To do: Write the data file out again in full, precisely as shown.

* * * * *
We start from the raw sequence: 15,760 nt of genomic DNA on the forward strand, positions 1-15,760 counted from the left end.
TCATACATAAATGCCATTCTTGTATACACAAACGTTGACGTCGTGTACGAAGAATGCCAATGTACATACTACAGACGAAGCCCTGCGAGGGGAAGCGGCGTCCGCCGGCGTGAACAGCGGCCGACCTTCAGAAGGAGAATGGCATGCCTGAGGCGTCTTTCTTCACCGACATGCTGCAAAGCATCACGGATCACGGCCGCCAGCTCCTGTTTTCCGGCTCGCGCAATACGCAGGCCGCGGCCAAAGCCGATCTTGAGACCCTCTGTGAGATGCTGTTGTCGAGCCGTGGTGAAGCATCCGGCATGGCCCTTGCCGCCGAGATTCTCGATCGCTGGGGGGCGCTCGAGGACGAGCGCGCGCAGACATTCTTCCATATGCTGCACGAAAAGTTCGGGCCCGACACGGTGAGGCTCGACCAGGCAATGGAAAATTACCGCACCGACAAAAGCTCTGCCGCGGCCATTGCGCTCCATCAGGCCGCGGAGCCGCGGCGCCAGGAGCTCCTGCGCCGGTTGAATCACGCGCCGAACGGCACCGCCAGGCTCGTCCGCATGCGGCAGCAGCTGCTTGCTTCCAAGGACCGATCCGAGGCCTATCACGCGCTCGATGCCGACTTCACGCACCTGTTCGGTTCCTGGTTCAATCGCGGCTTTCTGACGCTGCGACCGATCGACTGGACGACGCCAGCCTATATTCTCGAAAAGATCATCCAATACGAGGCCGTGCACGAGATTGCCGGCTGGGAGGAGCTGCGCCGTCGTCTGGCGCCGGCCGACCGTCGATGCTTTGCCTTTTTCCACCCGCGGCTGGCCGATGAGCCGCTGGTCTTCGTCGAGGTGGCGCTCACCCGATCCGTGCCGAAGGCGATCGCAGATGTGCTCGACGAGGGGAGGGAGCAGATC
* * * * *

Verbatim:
We start from the raw sequence: 15,760 nt of genomic DNA on the forward strand, positions 1-15,760 counted from the left end.
TCATACATAAATGCCATTCTTGTATACACAAACGTTGACGTCGTGTACGAAGAATGCCAATGTACATACTACAGACGAAGCCCTGCGAGGGGAAGCGGCGTCCGCCGGCGTGAACAGCGGCCGACCTTCAGAAGGAGAATGGCATGCCTGAGGCGTCTTTCTTCACCGACATGCTGCAAAGCATCACGGATCACGGCCGCCAGCTCCTGTTTTCCGGCTCGCGCAATACGCAGGCCGCGGCCAAAGCCGATCTTGAGACCCTCTGTGAGATGCTGTTGTCGAGCCGTGGTGAAGCATCCGGCATGGCCCTTGCCGCCGAGATTCTCGATCGCTGGGGGGCGCTCGAGGACGAGCGCGCGCAGACATTCTTCCATATGCTGCACGAAAAGTTCGGGCCCGACACGGTGAGGCTCGACCAGGCAATGGAAAATTACCGCACCGACAAAAGCTCTGCCGCGGCCATTGCGCTCCATCAGGCCGCGGAGCCGCGGCGCCAGGAGCTCCTGCGCCGGTTGAATCACGCGCCGAACGGCACCGCCAGGCTCGTCCGCATGCGGCAGCAGCTGCTTGCTTCCAAGGACCGATCCGAGGCCTATCACGCGCTCGATGCCGACTTCACGCACCTGTTCGGTTCCTGGTTCAATCGCGGCTTTCTGACGCTGCGACCGATCGACTGGACGACGCCAGCCTATATTCTCGAAAAGATCATCCAATACGAGGCCGTGCACGAGATTGCCGGCTGGGAGGAGCTGCGCCGTCGTCTGGCGCCGGCCGACCGTCGATGCTTTGCCTTTTTCCACCCGCGGCTGGCCGATGAGCCGCTGGTCTTCGTCGAGGTGGCGCTCACCCGATCCGTGCCGAAGGCGATCGCAGATGTGCTCGACGAGGGGAGGGAGCAGATC